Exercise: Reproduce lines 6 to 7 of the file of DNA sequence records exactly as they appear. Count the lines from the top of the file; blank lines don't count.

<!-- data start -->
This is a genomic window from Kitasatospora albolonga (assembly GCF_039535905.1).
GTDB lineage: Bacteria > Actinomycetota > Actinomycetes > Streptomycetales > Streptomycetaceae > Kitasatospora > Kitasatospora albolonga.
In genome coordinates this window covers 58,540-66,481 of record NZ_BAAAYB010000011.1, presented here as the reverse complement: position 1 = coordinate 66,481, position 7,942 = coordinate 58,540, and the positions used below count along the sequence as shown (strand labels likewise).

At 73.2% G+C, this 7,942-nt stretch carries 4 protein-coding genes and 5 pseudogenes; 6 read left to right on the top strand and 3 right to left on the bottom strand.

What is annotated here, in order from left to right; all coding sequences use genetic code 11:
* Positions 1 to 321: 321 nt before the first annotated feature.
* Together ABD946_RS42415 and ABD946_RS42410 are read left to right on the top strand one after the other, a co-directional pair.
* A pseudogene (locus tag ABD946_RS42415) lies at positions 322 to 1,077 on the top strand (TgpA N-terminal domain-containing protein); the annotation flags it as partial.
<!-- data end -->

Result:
* Positions 1 to 321: 321 nt before the first annotated feature.
* Together ABD946_RS42415 and ABD946_RS42410 are read left to right on the top strand one after the other, a co-directional pair.